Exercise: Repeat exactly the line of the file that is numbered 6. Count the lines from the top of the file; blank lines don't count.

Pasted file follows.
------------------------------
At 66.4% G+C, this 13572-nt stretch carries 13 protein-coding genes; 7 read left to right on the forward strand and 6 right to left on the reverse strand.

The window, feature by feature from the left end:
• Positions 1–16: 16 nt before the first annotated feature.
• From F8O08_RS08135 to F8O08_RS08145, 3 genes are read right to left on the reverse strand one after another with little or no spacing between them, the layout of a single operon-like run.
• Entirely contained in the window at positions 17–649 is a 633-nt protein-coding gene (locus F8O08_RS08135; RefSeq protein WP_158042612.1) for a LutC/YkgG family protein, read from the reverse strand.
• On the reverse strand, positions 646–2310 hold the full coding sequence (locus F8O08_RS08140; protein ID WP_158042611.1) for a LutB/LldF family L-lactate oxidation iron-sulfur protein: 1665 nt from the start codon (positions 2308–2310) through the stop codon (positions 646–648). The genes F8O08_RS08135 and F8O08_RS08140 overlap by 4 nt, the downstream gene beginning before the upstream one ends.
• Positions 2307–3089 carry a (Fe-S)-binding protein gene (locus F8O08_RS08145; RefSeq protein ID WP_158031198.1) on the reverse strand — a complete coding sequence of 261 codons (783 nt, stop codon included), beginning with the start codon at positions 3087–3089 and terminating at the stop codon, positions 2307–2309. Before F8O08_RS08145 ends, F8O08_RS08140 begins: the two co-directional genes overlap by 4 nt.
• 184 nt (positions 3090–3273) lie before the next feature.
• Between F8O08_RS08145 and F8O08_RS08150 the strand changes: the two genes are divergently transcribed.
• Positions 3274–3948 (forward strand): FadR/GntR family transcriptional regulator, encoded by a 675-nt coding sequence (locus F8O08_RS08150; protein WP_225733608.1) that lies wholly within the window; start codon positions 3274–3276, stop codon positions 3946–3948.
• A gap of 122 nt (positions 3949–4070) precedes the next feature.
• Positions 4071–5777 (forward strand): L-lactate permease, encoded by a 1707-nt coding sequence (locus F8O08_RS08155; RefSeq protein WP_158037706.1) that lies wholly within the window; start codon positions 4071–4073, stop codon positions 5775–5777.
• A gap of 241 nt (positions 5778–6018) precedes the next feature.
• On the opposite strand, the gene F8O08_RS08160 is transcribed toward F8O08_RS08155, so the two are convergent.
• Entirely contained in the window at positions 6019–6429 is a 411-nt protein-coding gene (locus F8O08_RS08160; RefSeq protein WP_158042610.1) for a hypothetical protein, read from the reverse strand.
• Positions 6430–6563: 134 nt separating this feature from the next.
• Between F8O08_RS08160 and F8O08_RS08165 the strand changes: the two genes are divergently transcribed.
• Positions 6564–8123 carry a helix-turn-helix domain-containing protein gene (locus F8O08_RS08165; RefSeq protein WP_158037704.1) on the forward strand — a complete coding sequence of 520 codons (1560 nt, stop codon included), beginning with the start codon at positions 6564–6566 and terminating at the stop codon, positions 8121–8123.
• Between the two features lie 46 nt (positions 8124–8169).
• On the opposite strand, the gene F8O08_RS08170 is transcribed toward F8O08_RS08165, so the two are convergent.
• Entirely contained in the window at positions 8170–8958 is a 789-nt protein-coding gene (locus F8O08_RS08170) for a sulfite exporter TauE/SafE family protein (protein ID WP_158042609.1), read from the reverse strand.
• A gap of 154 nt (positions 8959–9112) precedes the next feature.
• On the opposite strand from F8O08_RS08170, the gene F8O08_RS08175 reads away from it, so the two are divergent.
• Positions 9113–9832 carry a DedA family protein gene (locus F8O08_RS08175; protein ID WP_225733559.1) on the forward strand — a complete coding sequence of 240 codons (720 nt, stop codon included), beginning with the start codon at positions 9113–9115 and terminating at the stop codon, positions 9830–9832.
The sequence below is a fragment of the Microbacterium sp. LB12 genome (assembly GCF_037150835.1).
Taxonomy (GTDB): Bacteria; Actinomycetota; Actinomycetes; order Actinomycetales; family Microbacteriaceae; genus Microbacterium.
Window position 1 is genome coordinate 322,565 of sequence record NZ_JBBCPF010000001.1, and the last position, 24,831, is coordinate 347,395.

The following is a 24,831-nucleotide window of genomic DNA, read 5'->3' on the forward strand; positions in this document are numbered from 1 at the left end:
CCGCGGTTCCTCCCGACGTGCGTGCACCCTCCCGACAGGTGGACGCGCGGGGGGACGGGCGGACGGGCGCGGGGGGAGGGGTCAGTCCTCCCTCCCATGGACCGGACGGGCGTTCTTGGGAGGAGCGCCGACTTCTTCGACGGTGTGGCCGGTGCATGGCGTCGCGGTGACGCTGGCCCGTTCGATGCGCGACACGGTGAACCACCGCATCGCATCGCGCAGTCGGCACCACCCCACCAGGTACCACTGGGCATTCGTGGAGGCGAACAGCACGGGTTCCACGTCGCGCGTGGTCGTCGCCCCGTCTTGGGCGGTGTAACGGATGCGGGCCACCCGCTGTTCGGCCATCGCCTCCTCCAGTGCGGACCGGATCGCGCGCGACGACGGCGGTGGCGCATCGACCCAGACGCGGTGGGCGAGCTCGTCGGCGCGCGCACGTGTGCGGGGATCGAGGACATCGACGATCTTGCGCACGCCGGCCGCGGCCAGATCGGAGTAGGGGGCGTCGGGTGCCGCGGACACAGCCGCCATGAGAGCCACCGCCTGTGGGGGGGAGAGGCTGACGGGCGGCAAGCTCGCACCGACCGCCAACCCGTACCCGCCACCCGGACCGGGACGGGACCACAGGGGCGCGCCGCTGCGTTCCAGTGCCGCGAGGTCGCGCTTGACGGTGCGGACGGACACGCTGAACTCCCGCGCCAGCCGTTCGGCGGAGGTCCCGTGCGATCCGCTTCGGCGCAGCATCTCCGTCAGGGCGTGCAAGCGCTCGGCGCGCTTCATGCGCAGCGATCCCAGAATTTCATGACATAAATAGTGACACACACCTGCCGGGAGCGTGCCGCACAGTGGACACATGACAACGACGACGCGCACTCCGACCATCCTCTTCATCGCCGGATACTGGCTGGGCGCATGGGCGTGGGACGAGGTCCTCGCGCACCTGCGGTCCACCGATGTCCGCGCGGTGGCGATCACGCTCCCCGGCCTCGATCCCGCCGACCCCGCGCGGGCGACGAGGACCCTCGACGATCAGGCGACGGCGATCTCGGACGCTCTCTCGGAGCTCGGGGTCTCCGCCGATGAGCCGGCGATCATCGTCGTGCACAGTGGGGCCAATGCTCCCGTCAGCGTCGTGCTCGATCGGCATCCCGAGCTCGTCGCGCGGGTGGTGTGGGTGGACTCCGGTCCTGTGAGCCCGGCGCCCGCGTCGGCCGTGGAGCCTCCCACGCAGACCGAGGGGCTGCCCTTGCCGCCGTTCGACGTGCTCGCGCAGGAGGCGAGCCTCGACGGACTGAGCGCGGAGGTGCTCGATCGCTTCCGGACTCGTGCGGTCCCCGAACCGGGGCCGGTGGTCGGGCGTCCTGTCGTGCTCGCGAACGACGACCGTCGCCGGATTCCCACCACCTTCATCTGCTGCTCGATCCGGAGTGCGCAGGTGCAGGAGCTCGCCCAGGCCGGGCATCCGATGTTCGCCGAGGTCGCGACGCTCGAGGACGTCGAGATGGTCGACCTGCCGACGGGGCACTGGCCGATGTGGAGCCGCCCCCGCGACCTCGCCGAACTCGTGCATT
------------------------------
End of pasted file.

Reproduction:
• On the reverse strand, positions 646–2310 hold the full coding sequence (locus F8O08_RS08140; protein ID WP_158042611.1) for a LutB/LldF family L-lactate oxidation iron-sulfur protein: 1665 nt from the start codon (positions 2308–2310) through the stop codon (positions 646–648). The genes F8O08_RS08135 and F8O08_RS08140 overlap by 4 nt, the downstream gene beginning before the upstream one ends.